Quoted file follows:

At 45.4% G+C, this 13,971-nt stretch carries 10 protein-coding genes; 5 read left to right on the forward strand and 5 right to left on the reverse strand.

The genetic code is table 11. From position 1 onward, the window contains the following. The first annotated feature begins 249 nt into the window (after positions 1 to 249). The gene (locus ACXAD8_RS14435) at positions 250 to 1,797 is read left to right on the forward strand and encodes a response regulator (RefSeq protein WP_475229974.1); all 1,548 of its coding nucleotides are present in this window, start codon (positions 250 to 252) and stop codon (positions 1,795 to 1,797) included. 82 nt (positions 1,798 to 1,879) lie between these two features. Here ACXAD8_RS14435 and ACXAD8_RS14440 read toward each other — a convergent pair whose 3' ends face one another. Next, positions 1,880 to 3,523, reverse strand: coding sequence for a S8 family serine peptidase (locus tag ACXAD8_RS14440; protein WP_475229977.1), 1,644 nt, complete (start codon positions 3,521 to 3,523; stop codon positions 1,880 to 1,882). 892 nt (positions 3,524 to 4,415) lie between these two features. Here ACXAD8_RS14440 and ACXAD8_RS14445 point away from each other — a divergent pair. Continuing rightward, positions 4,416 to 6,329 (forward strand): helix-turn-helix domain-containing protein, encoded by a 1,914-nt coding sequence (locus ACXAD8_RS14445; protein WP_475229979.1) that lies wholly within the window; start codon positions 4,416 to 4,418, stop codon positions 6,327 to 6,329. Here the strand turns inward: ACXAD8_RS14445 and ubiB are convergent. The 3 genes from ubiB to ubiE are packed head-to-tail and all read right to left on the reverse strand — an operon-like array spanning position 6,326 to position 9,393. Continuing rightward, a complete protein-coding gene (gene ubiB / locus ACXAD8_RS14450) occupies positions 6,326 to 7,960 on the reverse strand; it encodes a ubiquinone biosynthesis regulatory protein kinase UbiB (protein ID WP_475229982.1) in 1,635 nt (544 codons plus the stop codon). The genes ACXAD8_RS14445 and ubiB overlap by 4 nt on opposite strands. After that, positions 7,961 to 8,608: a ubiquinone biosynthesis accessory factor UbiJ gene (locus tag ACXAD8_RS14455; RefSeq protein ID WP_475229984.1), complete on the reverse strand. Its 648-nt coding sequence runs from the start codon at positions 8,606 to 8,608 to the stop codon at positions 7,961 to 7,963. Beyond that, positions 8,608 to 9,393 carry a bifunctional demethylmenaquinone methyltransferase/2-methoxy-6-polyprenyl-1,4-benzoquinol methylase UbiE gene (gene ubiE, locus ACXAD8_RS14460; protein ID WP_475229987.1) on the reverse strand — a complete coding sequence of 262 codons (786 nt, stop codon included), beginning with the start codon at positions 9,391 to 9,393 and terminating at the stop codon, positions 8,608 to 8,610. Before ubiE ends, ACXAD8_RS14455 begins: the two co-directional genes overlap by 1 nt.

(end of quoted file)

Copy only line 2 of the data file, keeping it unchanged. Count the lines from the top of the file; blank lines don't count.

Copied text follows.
The genetic code is table 11. From position 1 onward, the window contains the following. The first annotated feature begins 249 nt into the window (after positions 1 to 249). The gene (locus ACXAD8_RS14435) at positions 250 to 1,797 is read left to right on the forward strand and encodes a response regulator (RefSeq protein WP_475229974.1); all 1,548 of its coding nucleotides are present in this window, start codon (positions 250 to 252) and stop codon (positions 1,795 to 1,797) included. 82 nt (positions 1,798 to 1,879) lie between these two features. Here ACXAD8_RS14435 and ACXAD8_RS14440 read toward each other — a convergent pair whose 3' ends face one another. Next, positions 1,880 to 3,523, reverse strand: coding sequence for a S8 family serine peptidase (locus tag ACXAD8_RS14440; protein WP_475229977.1), 1,644 nt, complete (start codon positions 3,521 to 3,523; stop codon positions 1,880 to 1,882). 892 nt (positions 3,524 to 4,415) lie between these two features. Here ACXAD8_RS14440 and ACXAD8_RS14445 point away from each other — a divergent pair. Continuing rightward, positions 4,416 to 6,329 (forward strand): helix-turn-helix domain-containing protein, encoded by a 1,914-nt coding sequence (locus ACXAD8_RS14445; protein WP_475229979.1) that lies wholly within the window; start codon positions 4,416 to 4,418, stop codon positions 6,327 to 6,329. Here the strand turns inward: ACXAD8_RS14445 and ubiB are convergent. The 3 genes from ubiB to ubiE are packed head-to-tail and all read right to left on the reverse strand — an operon-like array spanning position 6,326 to position 9,393. Continuing rightward, a complete protein-coding gene (gene ubiB / locus ACXAD8_RS14450) occupies positions 6,326 to 7,960 on the reverse strand; it encodes a ubiquinone biosynthesis regulatory protein kinase UbiB (protein ID WP_475229982.1) in 1,635 nt (544 codons plus the stop codon). The genes ACXAD8_RS14445 and ubiB overlap by 4 nt on opposite strands. After that, positions 7,961 to 8,608: a ubiquinone biosynthesis accessory factor UbiJ gene (locus tag ACXAD8_RS14455; RefSeq protein ID WP_475229984.1), complete on the reverse strand. Its 648-nt coding sequence runs from the start codon at positions 8,606 to 8,608 to the stop codon at positions 7,961 to 7,963. Beyond that, positions 8,608 to 9,393 carry a bifunctional demethylmenaquinone methyltransferase/2-methoxy-6-polyprenyl-1,4-benzoquinol methylase UbiE gene (gene ubiE, locus ACXAD8_RS14460; protein ID WP_475229987.1) on the reverse strand — a complete coding sequence of 262 codons (786 nt, stop codon included), beginning with the start codon at positions 9,391 to 9,393 and terminating at the stop codon, positions 8,608 to 8,610. Before ubiE ends, ACXAD8_RS14455 begins: the two co-directional genes overlap by 1 nt.